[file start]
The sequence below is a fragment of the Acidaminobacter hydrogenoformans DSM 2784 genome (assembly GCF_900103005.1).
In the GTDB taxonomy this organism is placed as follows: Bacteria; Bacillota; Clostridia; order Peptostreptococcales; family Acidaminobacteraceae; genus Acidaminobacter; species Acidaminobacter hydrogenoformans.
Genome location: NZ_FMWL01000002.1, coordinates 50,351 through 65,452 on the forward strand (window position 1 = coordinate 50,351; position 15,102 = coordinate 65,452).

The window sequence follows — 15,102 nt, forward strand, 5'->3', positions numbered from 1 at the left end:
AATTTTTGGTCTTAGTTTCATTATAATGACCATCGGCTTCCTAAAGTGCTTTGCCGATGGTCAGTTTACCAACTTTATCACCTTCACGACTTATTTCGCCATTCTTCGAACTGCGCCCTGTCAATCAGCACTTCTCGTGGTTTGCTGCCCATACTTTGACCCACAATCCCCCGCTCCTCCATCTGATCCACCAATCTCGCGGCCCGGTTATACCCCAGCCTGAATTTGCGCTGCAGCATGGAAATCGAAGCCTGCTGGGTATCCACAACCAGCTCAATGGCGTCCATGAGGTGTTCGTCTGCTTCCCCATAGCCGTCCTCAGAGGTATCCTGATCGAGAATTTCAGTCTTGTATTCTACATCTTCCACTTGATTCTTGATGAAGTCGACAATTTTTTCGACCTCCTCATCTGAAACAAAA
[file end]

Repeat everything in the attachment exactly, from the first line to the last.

The sequence below is a fragment of the Acidaminobacter hydrogenoformans DSM 2784 genome (assembly GCF_900103005.1).
In the GTDB taxonomy this organism is placed as follows: Bacteria; Bacillota; Clostridia; order Peptostreptococcales; family Acidaminobacteraceae; genus Acidaminobacter; species Acidaminobacter hydrogenoformans.
Genome location: NZ_FMWL01000002.1, coordinates 50,351 through 65,452 on the forward strand (window position 1 = coordinate 50,351; position 15,102 = coordinate 65,452).

The window sequence follows — 15,102 nt, forward strand, 5'->3', positions numbered from 1 at the left end:
AATTTTTGGTCTTAGTTTCATTATAATGACCATCGGCTTCCTAAAGTGCTTTGCCGATGGTCAGTTTACCAACTTTATCACCTTCACGACTTATTTCGCCATTCTTCGAACTGCGCCCTGTCAATCAGCACTTCTCGTGGTTTGCTGCCCATACTTTGACCCACAATCCCCCGCTCCTCCATCTGATCCACCAATCTCGCGGCCCGGTTATACCCCAGCCTGAATTTGCGCTGCAGCATGGAAATCGAAGCCTGCTGGGTATCCACAACCAGCTCAATGGCGTCCATGAGGTGTTCGTCTGCTTCCCCATAGCCGTCCTCAGAGGTATCCTGATCGAGAATTTCAGTCTTGTATTCTACATCTTCCACTTGATTCTTGATGAAGTCGACAATTTTTTCGACCTCCTCATCTGAAACAAAA